Letter to Kallikrates


MY DEAR KALLIKRATES: — Your letter to Saint Paul which appeared in the Atlantic four or five years ago interested me very much. It is a long time since we used to hear him together at the house of Justus, and, while I have never lost touch with him since, I had not heard from you for a long, long time, and had actually lost your address. But your letter in the Atlantic brings back very vividly all those old days and experiences together — our life in Egypt, our studies at the universities, and our religious instruction at Corinth by Saint Paul. All sorts of memories of those days came at once to my mind on seeing your name once more.

Do you remember, back in the first century, when we used to have to work five days a year on those Nile embankments for the government, instead of paying taxes? How tyrannical and oppressive it used to seem, the old corvée! But you should see us now. My cousin, a very able engineer, told me last night that he works one whole month of every year for the government, and as for me, one fifth of my time, or two months and a half out of each year, is spent working for it. Think of it! Not five days, but seventy-five! Of course we do not actually do the special work required ourselves, but we earn the money equivalent and turn it over to the tax gatherers, who apply it — we hope! — to the public good.

But it makes me sigh a little sometimes for the old free life on the embankments, working up the loose earth with our mattocks and carrying it in our little baskets to the place indicated by the overseer, and then camping out at night under the stars. There was the jolly fellowship with the other taxpayers who were working out their corvée, and the songs and stories about the supper fire. And when it was over we were all off for home again, with the load off our shoulders for another year.

Here, we all grow stoop-shouldered bending over our desks week after week and month after month and year after year, while the tax load grows steadily heavier and heavier. It’s a long, losing race, trying to keep ahead of it, with ruin sure at the end. I remember, just a few’ years ago, one of our best daily papers (which are such a blessing to all our people nowadays, telling them just what to think and do about everything you can imagine) startled us by declaring that we were all paying 5 per cent of our incomes to the government in taxes. It was a revelation to most of us then. But of course that is a mere nothing to what we are paying now.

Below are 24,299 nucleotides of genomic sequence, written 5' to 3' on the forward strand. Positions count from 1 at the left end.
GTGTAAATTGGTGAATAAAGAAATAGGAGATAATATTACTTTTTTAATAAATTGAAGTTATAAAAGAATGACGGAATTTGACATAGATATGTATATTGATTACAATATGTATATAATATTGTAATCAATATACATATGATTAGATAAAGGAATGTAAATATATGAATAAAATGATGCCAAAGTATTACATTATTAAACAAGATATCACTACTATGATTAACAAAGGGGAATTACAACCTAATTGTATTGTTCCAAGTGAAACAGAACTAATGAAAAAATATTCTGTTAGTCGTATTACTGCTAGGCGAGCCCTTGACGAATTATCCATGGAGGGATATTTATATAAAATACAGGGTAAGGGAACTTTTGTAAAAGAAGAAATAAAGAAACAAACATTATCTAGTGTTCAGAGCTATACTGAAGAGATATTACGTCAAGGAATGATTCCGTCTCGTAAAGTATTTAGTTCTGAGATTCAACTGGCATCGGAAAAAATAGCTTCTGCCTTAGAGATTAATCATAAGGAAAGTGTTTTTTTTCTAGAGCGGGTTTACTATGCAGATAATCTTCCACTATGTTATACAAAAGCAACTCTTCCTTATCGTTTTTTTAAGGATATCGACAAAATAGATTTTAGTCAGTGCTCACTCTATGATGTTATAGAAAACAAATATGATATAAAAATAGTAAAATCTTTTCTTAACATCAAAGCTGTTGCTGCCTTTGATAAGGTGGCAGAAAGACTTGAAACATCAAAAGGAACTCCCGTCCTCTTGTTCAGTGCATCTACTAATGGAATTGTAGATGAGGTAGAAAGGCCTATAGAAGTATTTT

One wonders where it will end. Of course every office seeker, from the ward committeeman to the President, declares he will reduce taxes, and everybody who is elected to office is committed to effecting some reductions in these burdens, which are rapidly getting to be intolerable. We now have a new alderman, a new mayor, a new governor, and a new President. The result is, my personal property tax has just been increased 700 per cent. A friend of mine inquired at the Assessor’s office how they came to do this, and was told that the Assessor in poking about had found that I was a member of the University Club and concluded that I must be rich. Of course I am only a teacher-member, and pay only nominal dues, but he did not poke as far as that.